5 minute read 2 Jun 2020
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How outsourcing can help oil and gas navigate price volatility

By Jay Fenlaw

EY US-West Tax and Finance Operations Leader

Partner with diverse industry sector experience. Focused on collaborating with colleagues across specialties and geographies to bring all of the global EY organization to our clients.

5 minute read 2 Jun 2020

The benefits of outsourcing are magnified when companies have to offload non-core functions to focus on strategy and survival.

The oil and gas industry faces economic challenges stemming from over-supply and the fallout from recent price wars. Oil prices have fallen by more than two-thirds since the beginning of 2020, a shock that threatens the viability of many oil and gas companies.

The traditional benefits of outsourcing are magnified in times like these. For many oil and gas companies, these dislocations have accelerated the need to scrutinize tax and finance functions to determine whether current state operating models are sufficient for survival and for the future. The path forward is likely to include engaging an outsourcing or managed services provider to help operate these functions, as well as some degree of change around people, process and technology to both weather this storm and prepare for tomorrow. Specifically, there are three areas in which outsourcing (or co-sourcing) tax and finance can benefit your company today:

1. Scalability and utilization

Even in normal times, oil and gas is an industry with highly variable demand. Engaging a third-party provider to operate all or parts of the tax and finance function can be uniquely useful, letting you quickly scale tax and finance resources in relation to the demands of the market. This calibration can be far more optimal than the toggling between under-resourcing and over-resourcing that is so common in the industry.

During expansion (when a company goes after a new play in the field, for instance), the third-party provider can handle the wave of new tax and finance filings typically required. Conversely, during a contraction, you can throttle back on your use of the provider. If your tax and finance functions are fully in-house, you only have the blunt tool of downsizing or searching the talent market to adjust your outlays.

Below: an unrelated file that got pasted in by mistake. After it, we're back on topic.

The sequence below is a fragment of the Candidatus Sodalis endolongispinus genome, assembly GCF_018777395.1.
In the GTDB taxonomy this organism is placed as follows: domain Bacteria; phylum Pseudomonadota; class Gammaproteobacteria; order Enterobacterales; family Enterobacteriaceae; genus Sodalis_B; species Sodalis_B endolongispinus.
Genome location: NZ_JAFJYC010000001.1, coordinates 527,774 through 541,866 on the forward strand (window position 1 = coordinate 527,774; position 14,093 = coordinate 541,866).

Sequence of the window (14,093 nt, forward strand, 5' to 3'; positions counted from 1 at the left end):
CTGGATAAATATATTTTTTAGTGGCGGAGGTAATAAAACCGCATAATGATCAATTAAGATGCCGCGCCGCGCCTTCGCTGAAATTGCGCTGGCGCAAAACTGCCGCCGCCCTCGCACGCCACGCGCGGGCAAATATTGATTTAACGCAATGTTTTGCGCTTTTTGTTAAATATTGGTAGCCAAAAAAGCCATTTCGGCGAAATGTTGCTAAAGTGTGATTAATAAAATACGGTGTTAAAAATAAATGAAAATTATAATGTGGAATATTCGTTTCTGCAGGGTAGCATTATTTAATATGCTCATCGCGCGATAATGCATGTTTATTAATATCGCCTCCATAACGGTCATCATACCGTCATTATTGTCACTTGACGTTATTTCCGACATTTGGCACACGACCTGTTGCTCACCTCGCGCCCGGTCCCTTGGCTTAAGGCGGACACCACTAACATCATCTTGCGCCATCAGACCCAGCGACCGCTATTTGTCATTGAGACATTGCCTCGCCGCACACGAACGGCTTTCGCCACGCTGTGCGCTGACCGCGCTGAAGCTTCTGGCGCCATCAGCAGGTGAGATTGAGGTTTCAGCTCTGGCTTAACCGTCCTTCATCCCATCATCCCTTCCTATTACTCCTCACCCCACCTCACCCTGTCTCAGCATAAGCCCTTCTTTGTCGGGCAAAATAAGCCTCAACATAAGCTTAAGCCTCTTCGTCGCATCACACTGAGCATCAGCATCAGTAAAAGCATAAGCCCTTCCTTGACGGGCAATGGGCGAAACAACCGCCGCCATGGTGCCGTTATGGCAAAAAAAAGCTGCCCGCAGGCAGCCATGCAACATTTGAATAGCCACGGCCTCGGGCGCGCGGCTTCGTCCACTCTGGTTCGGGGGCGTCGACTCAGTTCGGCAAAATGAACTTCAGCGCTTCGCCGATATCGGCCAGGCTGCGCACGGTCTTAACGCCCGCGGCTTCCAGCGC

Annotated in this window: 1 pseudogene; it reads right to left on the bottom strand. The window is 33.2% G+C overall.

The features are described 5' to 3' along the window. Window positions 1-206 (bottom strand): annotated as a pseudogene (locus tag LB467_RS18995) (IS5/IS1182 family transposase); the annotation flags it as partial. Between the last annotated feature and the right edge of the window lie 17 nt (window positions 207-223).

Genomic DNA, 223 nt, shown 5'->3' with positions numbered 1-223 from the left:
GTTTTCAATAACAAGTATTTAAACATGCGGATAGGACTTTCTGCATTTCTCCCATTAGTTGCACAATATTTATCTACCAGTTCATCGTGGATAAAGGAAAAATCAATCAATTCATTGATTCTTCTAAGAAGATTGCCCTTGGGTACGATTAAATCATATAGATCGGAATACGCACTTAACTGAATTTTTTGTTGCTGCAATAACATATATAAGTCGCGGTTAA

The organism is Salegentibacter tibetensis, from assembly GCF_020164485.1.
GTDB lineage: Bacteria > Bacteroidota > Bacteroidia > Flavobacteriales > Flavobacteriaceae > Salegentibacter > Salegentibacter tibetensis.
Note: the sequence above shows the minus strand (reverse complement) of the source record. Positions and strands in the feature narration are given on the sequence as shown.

2. Talent optimization and management

Getting the highest value from every employee is crucial, especially in a fast-moving economic environment. But too often, the skill sets of staff aren’t aligned with the work they’re actually doing. If your tax and finance personnel are burdened by data collection and extraction, for instance, they are being sorely underutilized. To improve productivity, you must increase talent optimization.

The challenges of talent management itself are twofold. Oil and gas companies already report they are finding it difficult to attract talent with the digital skill sets that will be needed in the next decade. Capabilities around artificial intelligence, automation, data governance and analytics are becoming increasingly important and can deliver a competitive edge when leveraged wisely.

The second challenge involves retention. Talent tends to scatter when times get tough, and the geopolitical ups and downs for the oil and gas industry show no signs of slowing. It’s no time to be caught short-handed.

Outsourcing addresses both of these challenges, letting you build a talent mix that’s optimal for your operations. You can offload low-complexity work to avoid underutilization and fill talent and competency gaps around emerging technologies.

3. Pace of regulatory and technology change

In addition to the talent and scalability challenges discussed above, every industry faces two massive, fast-moving waves of change to manage around tax and finance functions: the regulatory landscape and technological advances. Oil and gas is no exception.